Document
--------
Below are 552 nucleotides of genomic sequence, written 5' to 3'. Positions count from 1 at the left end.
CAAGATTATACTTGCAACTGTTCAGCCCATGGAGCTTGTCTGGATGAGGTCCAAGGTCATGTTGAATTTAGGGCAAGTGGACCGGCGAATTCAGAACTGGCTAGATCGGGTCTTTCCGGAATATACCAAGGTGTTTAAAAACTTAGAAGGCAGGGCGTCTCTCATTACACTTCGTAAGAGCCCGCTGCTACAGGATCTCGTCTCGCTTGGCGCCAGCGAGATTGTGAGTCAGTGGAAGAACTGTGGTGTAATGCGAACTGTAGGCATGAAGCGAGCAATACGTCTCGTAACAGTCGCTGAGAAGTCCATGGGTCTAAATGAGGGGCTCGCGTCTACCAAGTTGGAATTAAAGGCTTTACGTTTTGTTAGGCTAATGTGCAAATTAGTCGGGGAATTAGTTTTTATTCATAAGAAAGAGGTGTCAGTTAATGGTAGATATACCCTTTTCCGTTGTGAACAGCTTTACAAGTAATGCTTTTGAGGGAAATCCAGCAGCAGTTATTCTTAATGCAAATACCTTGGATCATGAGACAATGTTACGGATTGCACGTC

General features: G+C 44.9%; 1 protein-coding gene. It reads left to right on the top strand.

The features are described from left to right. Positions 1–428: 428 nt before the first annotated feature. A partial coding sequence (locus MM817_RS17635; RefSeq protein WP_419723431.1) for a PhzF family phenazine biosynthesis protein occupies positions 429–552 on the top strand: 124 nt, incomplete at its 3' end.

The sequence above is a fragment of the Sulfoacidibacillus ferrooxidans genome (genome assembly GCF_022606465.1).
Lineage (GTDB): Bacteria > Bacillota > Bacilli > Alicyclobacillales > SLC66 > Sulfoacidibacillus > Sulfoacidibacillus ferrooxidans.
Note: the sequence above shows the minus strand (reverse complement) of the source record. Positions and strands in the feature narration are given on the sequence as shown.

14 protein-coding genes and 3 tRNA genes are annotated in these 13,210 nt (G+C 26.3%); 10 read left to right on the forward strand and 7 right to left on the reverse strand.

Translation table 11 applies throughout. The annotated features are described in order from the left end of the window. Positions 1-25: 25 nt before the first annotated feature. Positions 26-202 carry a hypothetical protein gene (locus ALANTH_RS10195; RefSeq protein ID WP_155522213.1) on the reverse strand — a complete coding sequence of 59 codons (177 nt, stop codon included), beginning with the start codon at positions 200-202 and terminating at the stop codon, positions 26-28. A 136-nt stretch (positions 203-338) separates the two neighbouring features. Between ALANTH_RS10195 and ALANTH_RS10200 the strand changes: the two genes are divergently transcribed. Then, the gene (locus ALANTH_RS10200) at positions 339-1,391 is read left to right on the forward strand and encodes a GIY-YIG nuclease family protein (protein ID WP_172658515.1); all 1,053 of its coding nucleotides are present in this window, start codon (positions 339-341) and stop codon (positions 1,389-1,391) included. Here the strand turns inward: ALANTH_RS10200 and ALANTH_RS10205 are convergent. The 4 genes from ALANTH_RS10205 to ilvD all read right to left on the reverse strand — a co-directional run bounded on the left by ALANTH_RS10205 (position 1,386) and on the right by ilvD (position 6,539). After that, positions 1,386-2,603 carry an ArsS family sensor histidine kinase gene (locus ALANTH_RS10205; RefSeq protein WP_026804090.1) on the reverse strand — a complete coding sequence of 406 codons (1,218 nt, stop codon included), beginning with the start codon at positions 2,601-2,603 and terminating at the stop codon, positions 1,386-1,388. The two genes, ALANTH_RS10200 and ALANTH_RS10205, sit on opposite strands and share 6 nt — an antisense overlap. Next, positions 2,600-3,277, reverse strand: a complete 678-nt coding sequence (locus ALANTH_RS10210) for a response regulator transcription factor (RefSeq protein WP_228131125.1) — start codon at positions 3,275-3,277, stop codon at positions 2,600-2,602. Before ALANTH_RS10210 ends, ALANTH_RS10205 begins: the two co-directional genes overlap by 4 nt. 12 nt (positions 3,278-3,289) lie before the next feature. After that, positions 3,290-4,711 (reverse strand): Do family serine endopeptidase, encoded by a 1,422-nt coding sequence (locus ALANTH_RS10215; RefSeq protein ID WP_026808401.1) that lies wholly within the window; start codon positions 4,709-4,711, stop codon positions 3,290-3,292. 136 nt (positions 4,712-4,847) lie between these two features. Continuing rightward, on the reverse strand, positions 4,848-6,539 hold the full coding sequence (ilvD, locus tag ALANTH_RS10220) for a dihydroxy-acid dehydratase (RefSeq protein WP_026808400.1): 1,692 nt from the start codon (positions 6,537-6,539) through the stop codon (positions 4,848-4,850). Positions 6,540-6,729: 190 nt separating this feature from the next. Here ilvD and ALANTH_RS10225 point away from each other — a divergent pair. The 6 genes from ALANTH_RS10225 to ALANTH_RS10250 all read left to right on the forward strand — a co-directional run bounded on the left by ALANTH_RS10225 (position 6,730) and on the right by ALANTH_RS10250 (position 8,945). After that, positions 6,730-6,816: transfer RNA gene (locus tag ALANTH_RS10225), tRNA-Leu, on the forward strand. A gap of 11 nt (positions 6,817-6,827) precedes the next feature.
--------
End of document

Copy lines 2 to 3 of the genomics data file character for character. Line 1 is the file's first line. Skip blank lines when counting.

CAAGATTATACTTGCAACTGTTCAGCCCATGGAGCTTGTCTGGATGAGGTCCAAGGTCATGTTGAATTTAGGGCAAGTGGACCGGCGAATTCAGAACTGGCTAGATCGGGTCTTTCCGGAATATACCAAGGTGTTTAAAAACTTAGAAGGCAGGGCGTCTCTCATTACACTTCGTAAGAGCCCGCTGCTACAGGATCTCGTCTCGCTTGGCGCCAGCGAGATTGTGAGTCAGTGGAAGAACTGTGGTGTAATGCGAACTGTAGGCATGAAGCGAGCAATACGTCTCGTAACAGTCGCTGAGAAGTCCATGGGTCTAAATGAGGGGCTCGCGTCTACCAAGTTGGAATTAAAGGCTTTACGTTTTGTTAGGCTAATGTGCAAATTAGTCGGGGAATTAGTTTTTATTCATAAGAAAGAGGTGTCAGTTAATGGTAGATATACCCTTTTCCGTTGTGAACAGCTTTACAAGTAATGCTTTTGAGGGAAATCCAGCAGCAGTTATTCTTAATGCAAATACCTTGGATCATGAGACAATGTTACGGATTGCACGTC

General features: G+C 44.9%; 1 protein-coding gene. It reads left to right on the top strand.